May 26, 2021

Not “Fresh off the Boat”: An EDI Committee Blog Post Series - Topic 3: The Myth of the Model Minority

The UCalgary Psychology Equity, Diversity and Inclusion Blog

Many Asian-Americans are familiar with the term “model minority”. While on its surface the term appears positive (being a model or exemplar is generally seen as favorable), this term is rooted in racist stereotypes and has been used to create divisions between Black, Indigenous, and People of Colour (BIPOC) groups. In the third post of the Not “Fresh off the Boat” blog series, we will explore what the model minority myth is and why it is problematic.

What is the model minority myth?

The model minority stereotype characterizes Asian-Americans1 as hard-working, highly motivated in educational pursuits and having strong family values2. This stereotype is problematic because it frames Asian-American achievement as evidence that success is attainable only to those who work hard enough - a common "pull oneself up by one’s bootstraps" expression found throughout Western culture. The phrase "model minority” was initially coined in 19663 and has subsequently made its way into political and social discourse, as well as academic research. Today, the model minority is still an actively studied stereotype (often described as the “model minority myth” to establish the relationship between this false stereotype and its negative impact) in several areas of social sciences, including Asian Cultural Studies and Psychology.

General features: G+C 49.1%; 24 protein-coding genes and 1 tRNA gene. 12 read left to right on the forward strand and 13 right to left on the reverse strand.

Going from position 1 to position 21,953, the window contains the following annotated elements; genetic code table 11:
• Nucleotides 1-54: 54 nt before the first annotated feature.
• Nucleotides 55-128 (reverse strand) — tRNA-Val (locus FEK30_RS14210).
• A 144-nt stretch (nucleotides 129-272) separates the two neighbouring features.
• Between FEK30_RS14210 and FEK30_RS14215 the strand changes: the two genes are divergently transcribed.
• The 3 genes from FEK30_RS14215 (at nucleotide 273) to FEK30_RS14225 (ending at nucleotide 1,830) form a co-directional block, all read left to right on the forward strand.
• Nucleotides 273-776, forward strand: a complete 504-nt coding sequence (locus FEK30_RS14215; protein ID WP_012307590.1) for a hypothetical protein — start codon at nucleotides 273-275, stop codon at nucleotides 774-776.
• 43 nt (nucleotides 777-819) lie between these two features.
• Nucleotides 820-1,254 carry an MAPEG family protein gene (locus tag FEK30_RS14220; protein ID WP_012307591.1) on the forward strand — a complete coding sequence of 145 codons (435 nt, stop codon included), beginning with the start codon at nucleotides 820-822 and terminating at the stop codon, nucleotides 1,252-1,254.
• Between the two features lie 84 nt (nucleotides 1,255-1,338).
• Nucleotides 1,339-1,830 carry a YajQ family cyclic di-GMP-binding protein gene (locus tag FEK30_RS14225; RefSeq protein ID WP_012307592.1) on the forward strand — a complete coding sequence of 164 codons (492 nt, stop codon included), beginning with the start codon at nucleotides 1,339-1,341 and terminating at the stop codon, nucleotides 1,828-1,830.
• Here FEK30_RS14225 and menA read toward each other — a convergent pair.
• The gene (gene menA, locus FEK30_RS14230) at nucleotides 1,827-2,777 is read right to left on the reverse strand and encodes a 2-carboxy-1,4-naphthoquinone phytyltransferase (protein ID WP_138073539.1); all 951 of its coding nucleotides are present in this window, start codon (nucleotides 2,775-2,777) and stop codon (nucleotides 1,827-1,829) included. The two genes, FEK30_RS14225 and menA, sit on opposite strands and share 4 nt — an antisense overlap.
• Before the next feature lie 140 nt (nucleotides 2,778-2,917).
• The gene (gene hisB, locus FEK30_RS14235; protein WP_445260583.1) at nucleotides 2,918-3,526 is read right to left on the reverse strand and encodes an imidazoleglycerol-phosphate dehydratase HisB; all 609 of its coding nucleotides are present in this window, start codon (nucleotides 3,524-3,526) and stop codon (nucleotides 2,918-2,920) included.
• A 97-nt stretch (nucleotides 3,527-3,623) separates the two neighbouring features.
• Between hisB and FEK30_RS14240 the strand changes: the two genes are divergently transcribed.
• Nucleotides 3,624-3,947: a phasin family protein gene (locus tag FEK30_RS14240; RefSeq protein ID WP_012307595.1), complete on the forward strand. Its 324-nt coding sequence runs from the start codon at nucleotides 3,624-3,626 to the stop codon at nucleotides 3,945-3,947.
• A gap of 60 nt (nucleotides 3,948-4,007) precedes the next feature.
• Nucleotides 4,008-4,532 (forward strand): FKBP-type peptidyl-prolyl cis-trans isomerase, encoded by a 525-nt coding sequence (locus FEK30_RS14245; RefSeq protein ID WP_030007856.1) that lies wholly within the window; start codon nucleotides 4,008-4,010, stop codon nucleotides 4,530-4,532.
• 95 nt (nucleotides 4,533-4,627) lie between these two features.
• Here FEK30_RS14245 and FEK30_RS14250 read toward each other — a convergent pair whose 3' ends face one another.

As the pervasiveness of the model minority stereotype continues, its negative impact has become more apparent. It is difficult to appreciate the problematic definition of model minority without also acknowledging its predecessor, the yellow peril stereotype - which permeated Western societies throughout the late 19th and early 20th centuries and depicted Asians and Asian-Americans as cultural, economic, and political threats to the Western/White race. The yellow peril stereotype manifested in politically sanctioned racism against Asian-Americans, such as when Chinese, Japanese, and South Asian immigrants were banned from voting in British Columbia’s provincial elections (and later Canadian federal elections)4 and Japanese Canadians/Americans were dispossessed of their property and forced into internment camps during World War II(and, many were later deported following the war). The shift from the yellow peril to model minority stereotype suggests that Asians were able to overcome the negative stereotype by conforming to Western society and "properly" assimilating.

Why is the model minority stereotype so damaging?

The model minority stereotype perpetuates the notion that Asians are a homogenous group. It also assumes that if some Asian-Americans can succeed, then anti-Asian racism is not a problem. This ignores the fact that there are great disparities in socioeconomic status, educational attainment, and immigration status between Asians of different ethnic origins. Furthermore, this myth of meritocracy constitutes a false and insidious narrative, as it is based upon immigration laws that only allowed Asian immigrants from affluent or highly educated backgrounds entrance to North America. It also reinforces assumptions that Asian-Americans are quiet, reserved, submissive, or subservient, contributing to the so-called bamboo ceiling, a term used to describe barriers faced by Asian-American workers to advance to leadership positions. The model minority myth also places pressure on young Asian-Americans to live up to this stereotype and as a result, many suffer from feelings of stress and report increased experiences of imposter syndrome (i.e., seeing oneself as an “intellectual fraud”). Finally, this myth serves to divide BIPOC groups, as the perceived success of Asian-Americans is wielded as evidence that deficits in economic, educational, or social achievement by other BIPOC individuals reflect merit, rather than inequitable systems that reinforce Western ideals and privilege people who present as White.